Comparison of the course to end-stage renal disease of Type 1 (insulin-dependent) and Type 2 (non-insulin-dependent) diabetic nephropathy

J. A. Pugh, R. Medina, M. Ramirez

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56 Scopus citations


Is the course leading to diabetic end-stage renal disease similar for Type 1 (insulin-dependent) and Type 2 (non-insulin-dependent) diabetes mellitus? We identified all diabetic end-stage renal disease patients starting renal replacement therapy from 1989 to 1991 in two urban counties in Texas. Three ethnic/racial groups were enrolled: Mexican Americans, non-Hispanic Whites, African Americans. Patients were interviewed and their medical records, both inpatient and out-patient, were abstracted for relevant diagnostic and therapeutic information. We attempted to obtain records as far back as the onset of diabetes or hypertension and from all physicians who had cared for the patient. An historical algorithm was used to determine diabetic type. Of the patients enrolled, 91 were Type 1 and 438 were Type 2 diabetic patients. Type 1 diabetic patients had higher mean glucose levels in the first 10 years of diabetes (16.3 vs 11.4 mmol/l) but lower systolic blood pressures (148 vs 157 mmHg). The duration of diabetes prior to end-stage renal disease was longer for Type 1 than Type 2 patients (22 vs 17 years). Type 1 diabetic patients were more likely to have other microvascular complications (retinopathy, neuropathy, gastroparesis), less likely to have coronary disease (myocardial infarction and congestive heart failure), and had similar rates of stroke and vascular surgery procedures (carotid endarterectomy, coronary artery bypass surgery, aortofemoral bypass). Type 1 and Type 2 diabetic patients were just as likely to have a first degree relative with hypertension (60.5 vs 65.5%). The late manifestations of end-stage renal disease were similar between the two groups (kidney size, proteinuria, slope of the inverse of creatinine, laboratory data prior to end-stage renal disease, reasons for starting dialysis). The course to end-stage renal disease may be different for Type 1 and Type 2 diabetes, with hyperglycaemia playing a more dominant role in Type 1 and hypertension playing a more dominant role for Type 2. The Type 1/Type 2 differences in patterns of other diabetic complications add weight to this hypothesis. However, the late course of the renal disease and the end result on the kidney is very similar.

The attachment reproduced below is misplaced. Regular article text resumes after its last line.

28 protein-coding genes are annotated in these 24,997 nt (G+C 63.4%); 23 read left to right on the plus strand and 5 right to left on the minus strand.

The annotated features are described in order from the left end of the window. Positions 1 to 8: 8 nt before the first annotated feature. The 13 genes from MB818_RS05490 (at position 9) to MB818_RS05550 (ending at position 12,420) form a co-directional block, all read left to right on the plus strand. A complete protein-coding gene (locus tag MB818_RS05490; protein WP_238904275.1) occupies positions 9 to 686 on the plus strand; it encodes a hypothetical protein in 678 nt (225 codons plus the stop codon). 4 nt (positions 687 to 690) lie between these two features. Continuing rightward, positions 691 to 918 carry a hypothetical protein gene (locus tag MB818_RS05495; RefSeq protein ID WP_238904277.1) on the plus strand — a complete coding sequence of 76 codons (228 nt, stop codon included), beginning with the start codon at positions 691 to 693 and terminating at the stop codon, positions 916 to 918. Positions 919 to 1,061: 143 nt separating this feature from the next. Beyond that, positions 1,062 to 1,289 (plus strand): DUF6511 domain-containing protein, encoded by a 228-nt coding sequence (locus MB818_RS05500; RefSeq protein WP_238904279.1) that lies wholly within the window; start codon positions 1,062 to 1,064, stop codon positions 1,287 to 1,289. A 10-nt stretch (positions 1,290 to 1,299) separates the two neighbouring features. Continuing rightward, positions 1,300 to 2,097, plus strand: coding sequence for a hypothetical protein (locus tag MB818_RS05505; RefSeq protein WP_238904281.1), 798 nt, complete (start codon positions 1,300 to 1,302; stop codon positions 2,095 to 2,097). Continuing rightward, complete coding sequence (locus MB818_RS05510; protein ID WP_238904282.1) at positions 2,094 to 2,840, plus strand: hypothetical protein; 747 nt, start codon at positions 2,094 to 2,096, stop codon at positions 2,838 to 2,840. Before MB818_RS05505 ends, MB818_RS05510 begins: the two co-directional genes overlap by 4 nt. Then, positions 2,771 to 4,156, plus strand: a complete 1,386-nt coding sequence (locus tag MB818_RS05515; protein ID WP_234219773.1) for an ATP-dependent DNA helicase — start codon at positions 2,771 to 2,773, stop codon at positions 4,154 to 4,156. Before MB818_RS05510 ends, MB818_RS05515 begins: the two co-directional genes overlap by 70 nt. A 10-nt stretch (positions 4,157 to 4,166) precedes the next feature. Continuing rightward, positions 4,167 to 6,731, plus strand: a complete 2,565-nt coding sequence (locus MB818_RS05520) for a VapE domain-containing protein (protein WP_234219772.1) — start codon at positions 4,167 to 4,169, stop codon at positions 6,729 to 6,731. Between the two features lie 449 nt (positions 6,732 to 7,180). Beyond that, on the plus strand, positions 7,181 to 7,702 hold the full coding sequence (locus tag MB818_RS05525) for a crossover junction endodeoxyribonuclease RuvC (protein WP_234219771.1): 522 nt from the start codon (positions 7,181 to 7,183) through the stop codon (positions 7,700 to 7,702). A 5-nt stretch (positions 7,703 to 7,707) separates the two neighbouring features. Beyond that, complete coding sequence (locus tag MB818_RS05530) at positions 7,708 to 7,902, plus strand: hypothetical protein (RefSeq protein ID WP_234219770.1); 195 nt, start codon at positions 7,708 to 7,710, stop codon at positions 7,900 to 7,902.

Original languageEnglish (US)
Pages (from-to)1094-1098
Number of pages5
JournalDiabetologia: Clinical and Experimental Diabetes and Metabolism
Issue number10
StatePublished - Oct 1993


  • End-stage renal disease
  • Type 1 (insulin-dependent) diabetes
  • Type 2 (non-insulin-dependent) diabetes mellitus

ASJC Scopus subject areas

  • Internal Medicine
  • Endocrinology, Diabetes and Metabolism


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